Ensure that you have a dedicated work space, which is separate to any others within your house, where possible. That may mean sharing the kitchen table with your partner whilst any children are in another room, but creating that boundary is really important. It allows everyone to have their own space for thinking and creating and minimises distractions for everyone. If its not possible to have a dedicated work space, where you can close the door (both during the day and at the end of the working day), then make sure that the function of that room returns at the end of the working day. If your work is within eyesight at the end of the day, again the danger is either to continue working beyond the normal working hours (playing catch up if you feel you haven’t performed to your usual standard) or being unable to “switch off” from work. Neither of which are helpful to your emotional wellbeing nor to your relationships at home.

3. Routine

If you normally work in an office, often that routine is created through working hours or even for those of us who normally work from home, other family members going out to work or school creates the routine. It is really important to create a routine which works for you and your family. That routine might look completely different from your normal routine, but the goal is finding one which supports everyone within your household to have some dedicated time to focus on their work/school and time to focus on their home life. One helpful way to create a boundary between home and work and create routine, is how you dress – getting changed into more informal clothes once the working day is over.

4. Breaks

Ensure that you take regular short breaks when working from home. It is really important to see these breaks as being supportive of your ability to focus and be productive. Equally important, is to have a lunch break of at least 30 minutes which is completely separate from work. It can be very tempting to work on and eat at the desk, but research consistently proves this leads to less productivity not more.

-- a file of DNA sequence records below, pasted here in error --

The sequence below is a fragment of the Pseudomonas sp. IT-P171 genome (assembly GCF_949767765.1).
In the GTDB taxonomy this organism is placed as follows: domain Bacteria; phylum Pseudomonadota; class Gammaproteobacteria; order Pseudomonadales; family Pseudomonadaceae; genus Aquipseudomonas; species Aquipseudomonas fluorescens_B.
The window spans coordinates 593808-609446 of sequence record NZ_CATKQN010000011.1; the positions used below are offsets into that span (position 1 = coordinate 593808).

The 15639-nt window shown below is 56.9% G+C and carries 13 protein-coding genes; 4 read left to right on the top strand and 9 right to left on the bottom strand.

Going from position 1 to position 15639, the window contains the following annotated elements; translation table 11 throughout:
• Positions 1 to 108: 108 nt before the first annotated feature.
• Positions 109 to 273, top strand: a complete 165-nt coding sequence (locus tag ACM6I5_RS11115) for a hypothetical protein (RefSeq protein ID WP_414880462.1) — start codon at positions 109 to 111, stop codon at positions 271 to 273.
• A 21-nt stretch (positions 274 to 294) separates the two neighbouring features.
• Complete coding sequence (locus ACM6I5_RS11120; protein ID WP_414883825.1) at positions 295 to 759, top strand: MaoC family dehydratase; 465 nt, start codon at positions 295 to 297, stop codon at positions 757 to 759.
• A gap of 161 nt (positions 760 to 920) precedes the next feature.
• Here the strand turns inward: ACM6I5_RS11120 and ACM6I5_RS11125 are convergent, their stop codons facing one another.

5. Contact

Find ways to have regular contact with your work colleagues or business contacts both informally and formally. Perhaps you schedule a morning break with a colleague over Zoom or MS Teams, to support each other to create a dedicated break time and also catch up informally as you may in the workplace. For those who normally work from home or on their own; reach out to business contacts and arrange a weekly support video call to reduce feeling isolated. Equally as important, is to ensure that you make time to catch up with family and friends. Talking to others who may be facing similar struggles, helps release tension and also reduces feelings of isolation or that everyone else is coping really well!

6. Space

Finding ways in which you create time on your own is also important. Perhaps you have a half hour reading in your bedroom alone (alerting everyone else beforehand) or use your daily exercise as a way of creating time on your own. How much each of us needs that, may be different depending on how introvert or extravert we are. Be aware that this may be different for those within your home and make allowances for that.

Above all simply remember to be kind to yourself and others during these extraordinary times – the difference to yourself and the impact you will have on others, will be huge.